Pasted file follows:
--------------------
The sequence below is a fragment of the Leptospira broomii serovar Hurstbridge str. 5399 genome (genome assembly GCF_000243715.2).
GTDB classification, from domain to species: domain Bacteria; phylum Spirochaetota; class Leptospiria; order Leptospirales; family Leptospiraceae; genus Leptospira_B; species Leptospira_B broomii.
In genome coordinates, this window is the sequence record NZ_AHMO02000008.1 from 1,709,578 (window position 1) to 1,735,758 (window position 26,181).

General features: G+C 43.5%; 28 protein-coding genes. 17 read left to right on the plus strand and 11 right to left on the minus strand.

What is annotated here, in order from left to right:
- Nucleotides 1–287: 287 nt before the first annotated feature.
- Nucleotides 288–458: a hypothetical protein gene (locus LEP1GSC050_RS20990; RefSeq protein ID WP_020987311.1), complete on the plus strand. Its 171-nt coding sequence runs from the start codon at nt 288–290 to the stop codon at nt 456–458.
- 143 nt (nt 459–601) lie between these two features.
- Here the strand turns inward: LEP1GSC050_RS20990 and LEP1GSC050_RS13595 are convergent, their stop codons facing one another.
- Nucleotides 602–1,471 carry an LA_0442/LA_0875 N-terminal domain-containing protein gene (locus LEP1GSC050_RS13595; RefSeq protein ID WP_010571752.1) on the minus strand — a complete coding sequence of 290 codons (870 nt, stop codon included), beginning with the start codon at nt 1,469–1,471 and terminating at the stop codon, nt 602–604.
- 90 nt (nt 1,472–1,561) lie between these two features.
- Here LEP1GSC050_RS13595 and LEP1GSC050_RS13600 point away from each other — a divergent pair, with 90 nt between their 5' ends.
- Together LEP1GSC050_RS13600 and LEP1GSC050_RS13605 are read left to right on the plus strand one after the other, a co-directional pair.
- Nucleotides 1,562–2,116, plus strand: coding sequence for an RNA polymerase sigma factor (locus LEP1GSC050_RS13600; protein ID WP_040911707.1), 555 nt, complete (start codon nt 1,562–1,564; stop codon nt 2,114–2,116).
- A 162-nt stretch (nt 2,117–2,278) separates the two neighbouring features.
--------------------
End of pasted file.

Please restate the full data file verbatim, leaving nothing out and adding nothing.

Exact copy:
The sequence below is a fragment of the Leptospira broomii serovar Hurstbridge str. 5399 genome (genome assembly GCF_000243715.2).
GTDB classification, from domain to species: domain Bacteria; phylum Spirochaetota; class Leptospiria; order Leptospirales; family Leptospiraceae; genus Leptospira_B; species Leptospira_B broomii.
In genome coordinates, this window is the sequence record NZ_AHMO02000008.1 from 1,709,578 (window position 1) to 1,735,758 (window position 26,181).

General features: G+C 43.5%; 28 protein-coding genes. 17 read left to right on the plus strand and 11 right to left on the minus strand.

What is annotated here, in order from left to right:
- Nucleotides 1–287: 287 nt before the first annotated feature.
- Nucleotides 288–458: a hypothetical protein gene (locus LEP1GSC050_RS20990; RefSeq protein ID WP_020987311.1), complete on the plus strand. Its 171-nt coding sequence runs from the start codon at nt 288–290 to the stop codon at nt 456–458.
- 143 nt (nt 459–601) lie between these two features.
- Here the strand turns inward: LEP1GSC050_RS20990 and LEP1GSC050_RS13595 are convergent, their stop codons facing one another.
- Nucleotides 602–1,471 carry an LA_0442/LA_0875 N-terminal domain-containing protein gene (locus LEP1GSC050_RS13595; RefSeq protein ID WP_010571752.1) on the minus strand — a complete coding sequence of 290 codons (870 nt, stop codon included), beginning with the start codon at nt 1,469–1,471 and terminating at the stop codon, nt 602–604.
- 90 nt (nt 1,472–1,561) lie between these two features.
- Here LEP1GSC050_RS13595 and LEP1GSC050_RS13600 point away from each other — a divergent pair, with 90 nt between their 5' ends.
- Together LEP1GSC050_RS13600 and LEP1GSC050_RS13605 are read left to right on the plus strand one after the other, a co-directional pair.
- Nucleotides 1,562–2,116, plus strand: coding sequence for an RNA polymerase sigma factor (locus LEP1GSC050_RS13600; protein ID WP_040911707.1), 555 nt, complete (start codon nt 1,562–1,564; stop codon nt 2,114–2,116).
- A 162-nt stretch (nt 2,117–2,278) separates the two neighbouring features.